Botanical Beach and it’s tide pools are one of our favorite hikes. It was relaxing compared to Parkinson Creek Trail which we were all hurting from the day before. By the tide pools, we rock scrambled a little to get to the other beach that connects to the trail. It was a nice change of pace climbing along the shore.
Botanical Beach is 2 hours drive from Victoria and part of the Juan de Fuca Trail. Since we stayed in Port Renfew, we were able to sleep in just a bit before we headed out. We took our sweet time getting to the tidepools. We lingered on the paths because Toni was hunting for mushrooms and banana slugs to photograph.
The weather wasn’t wet enough for mushrooms and banana slugs to be out in large numbers. It was unseasonably dry when we were there.
There is a resident bear and her cubs that reside here but we didn’t have any luck spotting them. She came out a few weeks before and a few days after we left. Nature was playing hard to get with us this trip.
The water was crystal clear in the tidepools. I felt really bad walking around them because they have snail shells everywhere and I didn’t want to crush them. Low tide is the time of day to come and see one of the many wonders of earth, a tiny world within our world.
You can see anemones, mussels, snails, fish, larvae, and other life.
Don’t fall in the tide pools, this can be a very stinky affair. Toni fell in a little while taking pic and made her shirt smell really fishy. It can also be really slippery walking around here so be careful.
Killer and grey whales can sometimes be spotted off shore. We didn’t see any.
The park has trails of all difficulties, we took the easy ones.
Shale and quartz that marble through basalt rock, the terrain is very scenic.
We weren’t able to get a good picture of the bald eagle.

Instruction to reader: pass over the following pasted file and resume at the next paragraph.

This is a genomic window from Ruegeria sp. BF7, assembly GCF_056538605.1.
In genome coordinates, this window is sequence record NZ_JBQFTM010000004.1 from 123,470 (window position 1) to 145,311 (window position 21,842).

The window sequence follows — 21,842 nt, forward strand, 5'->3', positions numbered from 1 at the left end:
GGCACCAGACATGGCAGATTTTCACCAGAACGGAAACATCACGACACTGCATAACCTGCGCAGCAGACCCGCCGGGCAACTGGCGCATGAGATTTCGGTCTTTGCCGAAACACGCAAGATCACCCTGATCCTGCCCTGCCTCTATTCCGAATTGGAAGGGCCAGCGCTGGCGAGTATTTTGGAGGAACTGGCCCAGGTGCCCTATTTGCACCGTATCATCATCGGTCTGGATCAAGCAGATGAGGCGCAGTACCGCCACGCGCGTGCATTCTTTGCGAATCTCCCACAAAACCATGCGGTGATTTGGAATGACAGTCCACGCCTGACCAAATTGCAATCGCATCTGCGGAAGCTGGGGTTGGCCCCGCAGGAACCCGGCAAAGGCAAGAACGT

To learn more about Botanical Beach click here.
Just a funny moment: On this trip at this beach, Toni and I were talking. I was saying something about my cousin who lives in Southeast Asia part time, travels all over there by himself, and tells me it’s safe for me to go by myself. Then I reflected upon another guy I know who thinks it’s safe for us, his wife and I to travel to any neighborhood in NYC by ourselves. I said something like, “Some guys really annoy me because they don’t seem to understand it’s not safe being a woman. As a woman you can’t just go anywhere, you always have to watch out for yourself, they don’t get followed going home, they don’t have unwanted weird interactions with creepy guys, etc.” Toni said something in understanding, I don’t remember what exactly. Then I said, “It’s really scary getting followed. It annoys me that guys give out such stupid advice to women. They don’t deal with what we deal with.” Toni responded, “And you’re scared of this,” waving to the ocean and the woods. I nodded yes and she said, “You’re such a city person.”
Good point Toni! She really had me thinking – I can handle feeling not safe in the city but I need a lot of hand holding on ledges with no rails along and on plank bridges. Head scratch moment. Then I realized, the city is my woods (think of buildings as trees because our trees are tiny compared to the forests we’ve been to) and my dangers aren’t wild animals, it’s predatory people. We have our similarities with our rural areas and our differences. If we look and reflect, we can see some similarities but they have different twists. Where we grow up shapes us but doesn’t mean we can’t adapt. I’m having fun getting out of my comfort zone and enjoying things I used to be afraid of.